Northern Ireland will automatically join the European Union if voters on both sides of the 1921 partition agree to the island’s political reunification.
Leaders of 27 E.U. states agreed the decision at a 29 April Brussels summit called to prepare for the United Kingdom’s departure from the bloc. Last June, U.K. voters approved Britain’s exit, or Brexit, by 52 percent to 48 percent. Nearly 56 percent of voters in Northern Ireland, however, supported remaining in the E.U.
Irish Taoiseach Enda Kenny urged E.U. leaders for the commitment to welcome the six counties of the north. The approved statement is now being called the Kenny text:
The European Council acknowledges that the Good Friday Agreement expressly provides for an agreed mechanism whereby a united Ireland may be brought about through peaceful and democratic means.
In this regard, the European Council acknowledges that, in accordance with international law, the entire territory of such a united Ireland would thus be part of the European Union.
A vote on Irish reunification is not scheduled at this time, and it appears unlikely to happen anytime soon. “In my view, the conditions do not exist now for a Border poll,” Kenny said after the E.U. statement.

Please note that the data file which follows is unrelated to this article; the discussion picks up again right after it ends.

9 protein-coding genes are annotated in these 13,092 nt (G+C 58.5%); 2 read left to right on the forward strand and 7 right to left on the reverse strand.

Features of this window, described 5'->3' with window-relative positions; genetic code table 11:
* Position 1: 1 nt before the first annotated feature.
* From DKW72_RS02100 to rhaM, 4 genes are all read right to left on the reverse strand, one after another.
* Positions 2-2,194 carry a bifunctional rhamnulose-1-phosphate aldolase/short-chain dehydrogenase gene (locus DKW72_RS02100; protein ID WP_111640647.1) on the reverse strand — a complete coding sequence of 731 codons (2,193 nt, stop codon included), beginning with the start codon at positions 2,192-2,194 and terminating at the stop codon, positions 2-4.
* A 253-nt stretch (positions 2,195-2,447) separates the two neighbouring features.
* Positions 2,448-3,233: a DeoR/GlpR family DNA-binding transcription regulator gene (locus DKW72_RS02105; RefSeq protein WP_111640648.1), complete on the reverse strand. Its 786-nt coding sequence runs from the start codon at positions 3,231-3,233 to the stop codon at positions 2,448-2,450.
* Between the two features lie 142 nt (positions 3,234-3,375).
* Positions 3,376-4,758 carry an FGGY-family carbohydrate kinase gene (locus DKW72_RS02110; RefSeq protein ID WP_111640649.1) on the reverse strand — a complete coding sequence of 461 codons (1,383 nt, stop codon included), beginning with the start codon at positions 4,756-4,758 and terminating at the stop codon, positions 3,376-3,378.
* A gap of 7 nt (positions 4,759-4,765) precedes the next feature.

The more immediate concern is resolving what happens with the border between Northern Ireland, as part of the departing U.K., and E.U.-member Republic of Ireland.
The border has been nearly seamless since the late 1990s, when military check points began to disappear with the easing of sectarian violence in the North. The biggest difference between the two countries is the change of currency, since the U.K. never adopted the Euro. On the Dublin to Belfast train last summer, I also noticed the automatic change of data carriers on my mobile device.
The is just one part of even thornier Irish-British trade issues.
Stormont deadline extended until June 29
In a related development this week, the U.K. parliament extended the deadline to form a new power-sharing executive in the Northern Ireland Assembly until June 29. Unionist and nationalist leaders have been unable to reach an accord since the 2 March election, in which the pro-reunification Sinn Féin party made dramatic gains in the assembly.
Since then, British PM Theresa May called for a 8 June snap election in the U.K. to bolster support for the Brexit negotiations. The election, which includes Northern Ireland, provided a handy and logical rational to delay the formation of the assembly executive.
Confused? This BBC Q & A should help.